EU in the world
#TheFutureIsYours Reinforcing responsible global leadership
Stadrallye to the EU in Dortmund with Serbian youth group
How much Europe is in Dortmund? The EU is also omnipresent in the Ruhr area – you just need to know where to look. This is exactly what our city rally is for young people aged 16 and over. In small groups, the smartphone on Schnitzeljagd goes to Dortmund projects, which are financed from the various EU funding sources. Participants learn a lot about the European Cohesion Policy. We are also talking to the Serbian youth group about the country’s accession prospects in the Western Balkans.
Steinstraße 48, 44147 Dortmund
Event reportEvent of the Europe Direct Dortmund: After we had not carried out our proven format, the “urban rally on EU funding policy” in the past year, we were now able to welcome a group to our house for the first time. Our teammates Stefaniya Vlasova and Dorothea Ullrich led a group of the Evangelical Noah Church congregation Dortmund and their exchange partners from Serbia first through a workshop on EU funding policy and then through a subsequent city rally to discover projects funded by the EU in Dortmund. At the beginning of our day with the Noah community, Joris Duffner, head of the Europe Direct Centre Dortmund, gave a short presentation about the work of the Centre. He provided information on the establishment of the Europe Direct Network in the EU, on the Conference on the Future of Europe, and on the work of the Centre in Dortmund. Following the presentation, there was a discussion with the Group on the relationship between Serbia and the EU. In particular, the Serbian Teilnehmer:innen were in demand, who commented on the attitude towards the EU in their home country. According to their statement, the opinion in the country is about 50/50 divided. One half is rather sceptical about the EU, the other half wants to join the EU. EU scepticism has intensified in Serbia since increased immigration and Brexit. Skeptics fear a cultural loss should their country join the EU. Young people in Serbia, on the other hand, are more open to the EU. This is mainly due to close cooperation between Member States and the possibilities of free mobility. For young people, the latter represents opportunities to study, work and travel abroad without visas. At the moment Serbia is very separate from the other states in Europe and this makes it harder to establish international ties. Young people in Serbia therefore consider joining the EU to be very beneficial. After the roundtable, we started our workshop directly. Our two teammates first explained in general what the EU funding policy has to do and what kind of projects are all funded by it. Then it went into the group work: In small groups, the Teilnehmer:innen should inform themselves about one of the EU funding pots and then work together to assign the individual puzzle pieces correctly to the support pots. The results were then presented to the other small groups. In the afternoon it was said: Discover the city and the EU in Dortmund! Our Teilnehmer:innen divided into four groups and were then sent across the city via WhatsApp to explore different places that receive funding from the EU. Along the way, they also had to answer tricky questions about funding policy and the EU budget. The group, who first completed their route and first arrived back at the Europe Direct Centre, won a prize.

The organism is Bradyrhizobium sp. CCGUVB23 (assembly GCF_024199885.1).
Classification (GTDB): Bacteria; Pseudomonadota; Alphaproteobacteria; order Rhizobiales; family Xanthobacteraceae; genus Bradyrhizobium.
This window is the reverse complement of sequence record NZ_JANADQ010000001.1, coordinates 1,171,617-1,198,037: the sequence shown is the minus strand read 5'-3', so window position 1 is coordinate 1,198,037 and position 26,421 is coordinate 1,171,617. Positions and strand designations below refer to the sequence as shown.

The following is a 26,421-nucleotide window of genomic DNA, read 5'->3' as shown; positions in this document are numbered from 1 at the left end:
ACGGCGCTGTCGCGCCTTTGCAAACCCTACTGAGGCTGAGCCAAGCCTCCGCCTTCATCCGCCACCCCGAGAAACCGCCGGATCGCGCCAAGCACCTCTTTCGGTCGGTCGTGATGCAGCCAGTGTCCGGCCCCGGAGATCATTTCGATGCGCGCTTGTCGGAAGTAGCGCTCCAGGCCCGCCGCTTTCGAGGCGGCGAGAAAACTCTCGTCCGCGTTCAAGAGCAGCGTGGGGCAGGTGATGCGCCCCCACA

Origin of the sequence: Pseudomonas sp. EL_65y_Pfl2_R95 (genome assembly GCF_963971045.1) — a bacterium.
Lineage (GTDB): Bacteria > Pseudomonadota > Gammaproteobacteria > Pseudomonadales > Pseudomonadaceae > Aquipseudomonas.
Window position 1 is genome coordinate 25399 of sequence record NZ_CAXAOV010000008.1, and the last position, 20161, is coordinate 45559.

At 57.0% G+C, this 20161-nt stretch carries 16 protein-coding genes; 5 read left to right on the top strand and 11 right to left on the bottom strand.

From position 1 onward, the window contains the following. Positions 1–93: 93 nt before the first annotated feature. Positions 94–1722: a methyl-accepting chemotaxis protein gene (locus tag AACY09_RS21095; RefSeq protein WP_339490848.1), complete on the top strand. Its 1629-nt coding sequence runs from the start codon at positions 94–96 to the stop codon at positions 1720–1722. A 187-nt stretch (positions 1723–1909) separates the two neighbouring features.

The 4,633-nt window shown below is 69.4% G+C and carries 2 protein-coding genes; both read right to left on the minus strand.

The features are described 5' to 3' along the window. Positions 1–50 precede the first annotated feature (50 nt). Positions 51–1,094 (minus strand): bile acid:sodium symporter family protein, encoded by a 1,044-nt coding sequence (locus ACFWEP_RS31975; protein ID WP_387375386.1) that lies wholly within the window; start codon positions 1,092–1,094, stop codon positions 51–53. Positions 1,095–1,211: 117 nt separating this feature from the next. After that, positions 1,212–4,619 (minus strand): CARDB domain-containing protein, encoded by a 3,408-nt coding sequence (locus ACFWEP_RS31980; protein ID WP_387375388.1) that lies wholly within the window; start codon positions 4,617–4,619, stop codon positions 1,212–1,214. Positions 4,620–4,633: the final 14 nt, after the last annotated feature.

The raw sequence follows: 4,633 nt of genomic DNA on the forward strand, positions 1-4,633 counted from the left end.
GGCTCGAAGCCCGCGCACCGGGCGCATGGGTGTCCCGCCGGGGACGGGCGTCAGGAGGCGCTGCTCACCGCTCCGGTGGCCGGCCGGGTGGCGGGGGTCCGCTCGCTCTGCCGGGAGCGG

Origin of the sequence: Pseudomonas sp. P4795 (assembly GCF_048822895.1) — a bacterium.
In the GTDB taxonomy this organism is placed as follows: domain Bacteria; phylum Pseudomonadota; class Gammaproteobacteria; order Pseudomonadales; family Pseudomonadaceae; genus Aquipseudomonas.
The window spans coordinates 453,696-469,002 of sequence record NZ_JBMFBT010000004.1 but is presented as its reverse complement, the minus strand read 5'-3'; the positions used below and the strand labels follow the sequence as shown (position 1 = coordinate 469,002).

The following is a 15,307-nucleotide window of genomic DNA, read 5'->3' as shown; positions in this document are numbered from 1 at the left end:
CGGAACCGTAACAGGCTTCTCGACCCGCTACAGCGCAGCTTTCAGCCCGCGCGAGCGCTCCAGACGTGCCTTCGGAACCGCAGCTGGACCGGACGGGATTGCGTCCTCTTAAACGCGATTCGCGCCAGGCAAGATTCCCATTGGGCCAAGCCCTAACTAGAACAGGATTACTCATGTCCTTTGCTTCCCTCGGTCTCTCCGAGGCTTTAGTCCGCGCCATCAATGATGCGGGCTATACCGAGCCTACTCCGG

Report inappropriate content
Is this content inappropriate?